“Bruckner,” he shrieked. The German showed no reaction. Though he was barely twenty yards away he couldn't hear the associate secretary over the head-crushing racket. Silva fumbled with the channel setting on his communicator. “Bruckner, deploy your men! Attack, damn you! They're nothing but a handful of primitives.”
the German replied. Silva was outraged. He resolved to see to Bruckner when this was done. The man was incompetent, and trying to cover it with impudence in the very belly of battle!
“Soares,” Silva commanded his labor chief, “keep your machines moving forward. If they fear danger, there's more of it here in the open.” And even more if they fail me! he thought furiously.
There was no response. Just a crackle in the headset.
“Soares!” he shouted in his microphone, as if that would help. “Answer, damn you.”
“He can't, Excellency.” He heard the voice of Ilyich Chaves, his personal aide. It shook so badly he could barely wring sense from it.
“Why not?” Silva shrieked.
“An animal,” Ilyich said. “Some horrid beastâit leaped from the grass.”
“Get hold of yourself, imbecile! Speak sense!”
From the right he saw a sudden flicker of yellowâ
It emerged from the grass and sprang from the black Indian earth. A great cat, thick bodied, spotted with black rosettes, ears pressed flat to a skull that gleamed like gold in the sunlight. It hit Bruckner in a sort of flying tackle, rocking him back in his seat.
” Silva breathed. “A golden
” It was a jaguarâand more than a jaguar. A huge golden one. An almost mythic beast of the great Amazon woods, seldom seen but always feared.
The German's gloved fists beat against the great cat's shoulders as it sank huge yellow fangs into his neck and dragged him out of the hatch onto his back atop the armored vehicle. The beast pounced and raked open Bruckner's camouflage battle dress and the Kevlar vest beneath as if they were wet tissue paper. Then it began to scoop the guts right out of the mercenary's living belly, kicking with its monstrous hind legs.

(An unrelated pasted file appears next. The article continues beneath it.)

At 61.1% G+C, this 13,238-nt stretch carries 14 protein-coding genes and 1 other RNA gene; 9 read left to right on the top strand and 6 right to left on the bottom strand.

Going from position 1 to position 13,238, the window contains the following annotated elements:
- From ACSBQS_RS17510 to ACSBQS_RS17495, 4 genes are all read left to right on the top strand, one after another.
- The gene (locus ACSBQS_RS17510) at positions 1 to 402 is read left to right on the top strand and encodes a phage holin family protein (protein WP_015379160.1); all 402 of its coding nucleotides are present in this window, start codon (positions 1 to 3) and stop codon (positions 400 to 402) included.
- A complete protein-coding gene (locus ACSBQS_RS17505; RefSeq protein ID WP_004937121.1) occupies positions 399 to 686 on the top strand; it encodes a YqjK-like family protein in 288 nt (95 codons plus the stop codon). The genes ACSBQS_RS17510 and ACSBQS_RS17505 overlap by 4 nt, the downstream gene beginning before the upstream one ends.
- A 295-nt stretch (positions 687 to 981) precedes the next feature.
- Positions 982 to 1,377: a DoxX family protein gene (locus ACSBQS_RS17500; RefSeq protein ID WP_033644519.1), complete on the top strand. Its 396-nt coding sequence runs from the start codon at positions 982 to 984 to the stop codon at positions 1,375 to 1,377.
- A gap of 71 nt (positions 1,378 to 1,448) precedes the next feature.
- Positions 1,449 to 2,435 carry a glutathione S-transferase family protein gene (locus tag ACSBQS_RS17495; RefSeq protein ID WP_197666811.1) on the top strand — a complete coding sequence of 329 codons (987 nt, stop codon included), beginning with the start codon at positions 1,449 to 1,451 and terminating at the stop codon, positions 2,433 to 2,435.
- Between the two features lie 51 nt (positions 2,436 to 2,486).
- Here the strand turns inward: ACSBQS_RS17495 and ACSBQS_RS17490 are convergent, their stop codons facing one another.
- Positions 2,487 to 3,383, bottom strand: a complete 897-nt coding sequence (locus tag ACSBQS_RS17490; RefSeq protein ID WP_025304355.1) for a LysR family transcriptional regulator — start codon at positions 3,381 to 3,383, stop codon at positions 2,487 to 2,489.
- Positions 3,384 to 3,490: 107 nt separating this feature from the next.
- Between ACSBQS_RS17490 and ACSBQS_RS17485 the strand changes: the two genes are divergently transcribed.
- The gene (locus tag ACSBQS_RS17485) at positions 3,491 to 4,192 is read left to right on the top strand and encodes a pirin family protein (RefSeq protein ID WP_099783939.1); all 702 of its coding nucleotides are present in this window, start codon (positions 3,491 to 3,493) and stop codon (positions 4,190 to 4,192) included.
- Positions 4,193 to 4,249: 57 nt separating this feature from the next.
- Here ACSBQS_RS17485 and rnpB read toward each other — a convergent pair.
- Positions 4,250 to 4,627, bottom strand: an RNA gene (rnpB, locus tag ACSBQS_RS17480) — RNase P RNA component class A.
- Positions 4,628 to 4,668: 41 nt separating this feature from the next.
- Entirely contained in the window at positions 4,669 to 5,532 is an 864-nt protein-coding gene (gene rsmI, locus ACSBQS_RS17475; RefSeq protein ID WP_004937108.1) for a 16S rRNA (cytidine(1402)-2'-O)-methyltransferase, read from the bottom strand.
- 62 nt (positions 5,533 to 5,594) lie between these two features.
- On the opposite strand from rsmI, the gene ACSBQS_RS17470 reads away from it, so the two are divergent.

Bruckner's screams put the thunder of battle to shame.
More motion snapped Silva's attention away from the nightmare spectacle. His own machine lurched to a final stop.
A young man stood before him, fifteen yards away, clearly visible through a gap in the grass. He was nude, tall and lean and muscled like a god. His long, handsome, high-cheekboned features were impassive. Dark brown dreadlocks cascaded about his broad shoulders.
“Bastard!” Silva shrieked. He clutched the Uzi in both hands and ripped a burst from right to left. It should have stitched the man across his washboard belly. But even as the associate secretary brought his weapon up, the man sidestepped into the high grass and was gone.
Silva sprayed the grass with bullets. The tall stems might shield the naked savage from view, but they wouldn't keep copper-jacketed lead out of his golden hide. The Uzi's heavy bolt locked back as the magazine ran dry. Cursing, weeping in frustrated fury, Silva fumbled in his pockets for a backup magazine.
Triumph thrilled through him as his fingers closed around a cold steel bar. “Ha! Ha!” he shouted, pressing the latch and dropping the spent magazine from its well in the Uzi's pistol grip.
A figure reared up beside him as from the depths of his own nightmares. An anaconda, a huge serpent with mottled brown-and-yellow scales glistened in the hateful sun. Its head was as large as a bull mastiff's. The eyes were huge and golden and seemed to glow with terrible intelligence.